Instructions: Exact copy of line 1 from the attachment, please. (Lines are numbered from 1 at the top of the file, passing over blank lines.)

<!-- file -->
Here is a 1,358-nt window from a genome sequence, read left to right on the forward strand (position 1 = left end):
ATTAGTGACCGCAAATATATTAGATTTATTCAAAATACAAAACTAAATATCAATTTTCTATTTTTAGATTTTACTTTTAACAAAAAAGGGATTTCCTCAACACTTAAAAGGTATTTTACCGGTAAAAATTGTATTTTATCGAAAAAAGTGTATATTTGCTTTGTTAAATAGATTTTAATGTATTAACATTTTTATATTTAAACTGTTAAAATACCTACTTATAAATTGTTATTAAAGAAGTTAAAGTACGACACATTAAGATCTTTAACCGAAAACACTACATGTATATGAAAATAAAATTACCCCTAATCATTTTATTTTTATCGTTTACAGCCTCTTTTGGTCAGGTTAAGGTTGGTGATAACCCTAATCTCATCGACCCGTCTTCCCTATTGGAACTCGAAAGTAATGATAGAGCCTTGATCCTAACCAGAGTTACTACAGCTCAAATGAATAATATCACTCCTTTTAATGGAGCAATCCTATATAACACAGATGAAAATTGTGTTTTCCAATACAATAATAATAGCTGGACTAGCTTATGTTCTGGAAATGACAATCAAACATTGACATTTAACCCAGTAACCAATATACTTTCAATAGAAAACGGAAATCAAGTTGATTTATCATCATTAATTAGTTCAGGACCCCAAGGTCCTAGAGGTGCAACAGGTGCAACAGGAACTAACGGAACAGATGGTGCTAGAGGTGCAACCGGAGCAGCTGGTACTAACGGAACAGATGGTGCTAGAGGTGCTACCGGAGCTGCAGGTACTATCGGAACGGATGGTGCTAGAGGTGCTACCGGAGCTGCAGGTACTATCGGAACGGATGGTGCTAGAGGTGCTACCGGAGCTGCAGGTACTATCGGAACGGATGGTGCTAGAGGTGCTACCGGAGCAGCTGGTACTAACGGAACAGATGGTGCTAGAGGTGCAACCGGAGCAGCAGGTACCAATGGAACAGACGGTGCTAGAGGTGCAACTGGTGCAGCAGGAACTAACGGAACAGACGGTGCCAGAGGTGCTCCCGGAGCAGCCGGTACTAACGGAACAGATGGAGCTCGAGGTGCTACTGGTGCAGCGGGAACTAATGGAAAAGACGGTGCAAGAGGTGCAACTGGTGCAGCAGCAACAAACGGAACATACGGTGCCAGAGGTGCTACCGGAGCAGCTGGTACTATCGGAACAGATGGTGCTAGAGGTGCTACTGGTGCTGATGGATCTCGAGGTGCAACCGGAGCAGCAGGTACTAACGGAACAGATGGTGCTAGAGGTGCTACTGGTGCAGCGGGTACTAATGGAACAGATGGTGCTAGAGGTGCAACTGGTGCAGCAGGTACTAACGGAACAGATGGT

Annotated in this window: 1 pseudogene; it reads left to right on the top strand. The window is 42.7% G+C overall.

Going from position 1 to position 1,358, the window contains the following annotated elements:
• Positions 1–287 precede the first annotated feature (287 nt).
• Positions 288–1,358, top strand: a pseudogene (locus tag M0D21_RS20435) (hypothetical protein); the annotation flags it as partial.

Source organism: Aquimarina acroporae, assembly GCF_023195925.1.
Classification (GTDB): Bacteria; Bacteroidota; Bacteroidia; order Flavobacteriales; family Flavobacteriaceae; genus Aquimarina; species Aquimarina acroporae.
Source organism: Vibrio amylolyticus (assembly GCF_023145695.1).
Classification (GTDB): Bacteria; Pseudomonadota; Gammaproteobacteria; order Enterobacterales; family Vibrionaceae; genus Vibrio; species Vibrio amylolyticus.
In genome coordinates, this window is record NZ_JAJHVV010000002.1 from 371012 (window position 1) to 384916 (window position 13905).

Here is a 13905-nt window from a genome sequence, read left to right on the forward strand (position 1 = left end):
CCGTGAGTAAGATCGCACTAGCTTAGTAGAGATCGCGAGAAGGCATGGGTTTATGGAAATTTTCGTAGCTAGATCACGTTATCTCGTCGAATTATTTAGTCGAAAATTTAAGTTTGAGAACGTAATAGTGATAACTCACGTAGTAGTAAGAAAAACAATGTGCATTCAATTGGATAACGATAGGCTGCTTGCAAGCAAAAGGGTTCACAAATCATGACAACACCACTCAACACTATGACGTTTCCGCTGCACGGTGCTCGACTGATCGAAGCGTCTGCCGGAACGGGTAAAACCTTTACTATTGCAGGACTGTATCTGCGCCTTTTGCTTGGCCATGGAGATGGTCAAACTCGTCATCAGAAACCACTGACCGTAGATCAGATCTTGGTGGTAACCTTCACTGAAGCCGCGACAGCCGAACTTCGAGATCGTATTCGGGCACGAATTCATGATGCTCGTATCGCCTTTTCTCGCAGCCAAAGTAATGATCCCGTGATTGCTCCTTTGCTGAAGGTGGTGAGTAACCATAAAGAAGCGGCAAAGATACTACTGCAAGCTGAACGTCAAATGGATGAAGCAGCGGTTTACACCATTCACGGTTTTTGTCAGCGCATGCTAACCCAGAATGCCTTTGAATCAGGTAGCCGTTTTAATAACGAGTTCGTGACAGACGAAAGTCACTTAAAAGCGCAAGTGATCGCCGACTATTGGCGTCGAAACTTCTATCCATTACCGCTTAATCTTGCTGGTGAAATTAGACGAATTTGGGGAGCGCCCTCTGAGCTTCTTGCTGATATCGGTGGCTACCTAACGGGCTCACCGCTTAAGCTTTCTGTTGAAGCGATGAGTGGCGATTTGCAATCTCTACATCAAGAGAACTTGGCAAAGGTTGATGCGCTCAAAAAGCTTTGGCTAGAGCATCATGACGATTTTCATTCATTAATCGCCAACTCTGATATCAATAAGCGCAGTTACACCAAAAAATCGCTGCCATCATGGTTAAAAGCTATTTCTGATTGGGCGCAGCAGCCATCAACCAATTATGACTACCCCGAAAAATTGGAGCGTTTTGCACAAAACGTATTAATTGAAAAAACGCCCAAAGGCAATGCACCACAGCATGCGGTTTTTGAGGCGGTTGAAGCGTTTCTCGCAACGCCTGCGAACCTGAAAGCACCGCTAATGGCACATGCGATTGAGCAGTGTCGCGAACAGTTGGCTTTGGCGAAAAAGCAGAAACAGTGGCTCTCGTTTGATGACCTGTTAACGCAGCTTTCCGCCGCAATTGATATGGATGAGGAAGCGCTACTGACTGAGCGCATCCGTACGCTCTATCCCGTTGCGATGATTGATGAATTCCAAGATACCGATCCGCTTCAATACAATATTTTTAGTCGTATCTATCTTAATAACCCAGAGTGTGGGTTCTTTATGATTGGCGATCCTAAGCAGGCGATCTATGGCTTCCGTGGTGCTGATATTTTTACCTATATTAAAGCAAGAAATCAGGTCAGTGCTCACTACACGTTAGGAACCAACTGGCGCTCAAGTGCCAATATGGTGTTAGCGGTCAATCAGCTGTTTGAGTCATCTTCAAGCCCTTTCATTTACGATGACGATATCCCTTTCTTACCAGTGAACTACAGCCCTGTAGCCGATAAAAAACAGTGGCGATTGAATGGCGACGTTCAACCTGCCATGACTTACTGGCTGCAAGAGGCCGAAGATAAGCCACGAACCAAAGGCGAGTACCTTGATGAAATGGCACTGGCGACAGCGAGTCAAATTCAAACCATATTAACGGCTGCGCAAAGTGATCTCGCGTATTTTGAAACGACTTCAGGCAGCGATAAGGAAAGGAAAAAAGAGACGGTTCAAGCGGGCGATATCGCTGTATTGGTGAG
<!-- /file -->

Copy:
Here is a 1,358-nt window from a genome sequence, read left to right on the forward strand (position 1 = left end):